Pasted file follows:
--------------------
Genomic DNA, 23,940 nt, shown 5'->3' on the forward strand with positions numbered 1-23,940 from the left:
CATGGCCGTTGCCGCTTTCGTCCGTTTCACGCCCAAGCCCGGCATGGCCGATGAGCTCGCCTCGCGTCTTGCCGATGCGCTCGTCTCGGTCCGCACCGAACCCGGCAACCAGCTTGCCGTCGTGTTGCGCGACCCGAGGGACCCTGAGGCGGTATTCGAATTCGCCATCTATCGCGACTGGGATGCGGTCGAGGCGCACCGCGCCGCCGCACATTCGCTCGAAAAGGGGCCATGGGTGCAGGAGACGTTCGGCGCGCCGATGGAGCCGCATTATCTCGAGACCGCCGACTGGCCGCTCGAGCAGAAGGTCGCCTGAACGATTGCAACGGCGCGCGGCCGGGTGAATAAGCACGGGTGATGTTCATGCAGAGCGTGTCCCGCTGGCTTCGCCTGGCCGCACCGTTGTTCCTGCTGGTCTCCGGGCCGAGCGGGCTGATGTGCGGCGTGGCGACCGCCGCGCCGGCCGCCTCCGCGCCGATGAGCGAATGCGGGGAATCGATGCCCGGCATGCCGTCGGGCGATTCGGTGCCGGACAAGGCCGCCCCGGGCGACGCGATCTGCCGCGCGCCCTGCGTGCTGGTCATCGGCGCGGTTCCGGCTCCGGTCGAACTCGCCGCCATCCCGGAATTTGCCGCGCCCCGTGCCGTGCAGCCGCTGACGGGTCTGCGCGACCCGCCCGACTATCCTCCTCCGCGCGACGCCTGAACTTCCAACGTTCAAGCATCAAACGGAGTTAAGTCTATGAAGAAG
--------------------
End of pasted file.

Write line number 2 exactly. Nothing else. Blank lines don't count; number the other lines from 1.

CATGGCCGTTGCCGCTTTCGTCCGTTTCACGCCCAAGCCCGGCATGGCCGATGAGCTCGCCTCGCGTCTTGCCGATGCGCTCGTCTCGGTCCGCACCGAACCCGGCAACCAGCTTGCCGTCGTGTTGCGCGACCCGAGGGACCCTGAGGCGGTATTCGAATTCGCCATCTATCGCGACTGGGATGCGGTCGAGGCGCACCGCGCCGCCGCACATTCGCTCGAAAAGGGGCCATGGGTGCAGGAGACGTTCGGCGCGCCGATGGAGCCGCATTATCTCGAGACCGCCGACTGGCCGCTCGAGCAGAAGGTCGCCTGAACGATTGCAACGGCGCGCGGCCGGGTGAATAAGCACGGGTGATGTTCATGCAGAGCGTGTCCCGCTGGCTTCGCCTGGCCGCACCGTTGTTCCTGCTGGTCTCCGGGCCGAGCGGGCTGATGTGCGGCGTGGCGACCGCCGCGCCGGCCGCCTCCGCGCCGATGAGCGAATGCGGGGAATCGATGCCCGGCATGCCGTCGGGCGATTCGGTGCCGGACAAGGCCGCCCCGGGCGACGCGATCTGCCGCGCGCCCTGCGTGCTGGTCATCGGCGCGGTTCCGGCTCCGGTCGAACTCGCCGCCATCCCGGAATTTGCCGCGCCCCGTGCCGTGCAGCCGCTGACGGGTCTGCGCGACCCGCCCGACTATCCTCCTCCGCGCGACGCCTGAACTTCCAACGTTCAAGCATCAAACGGAGTTAAGTCTATGAAGAAG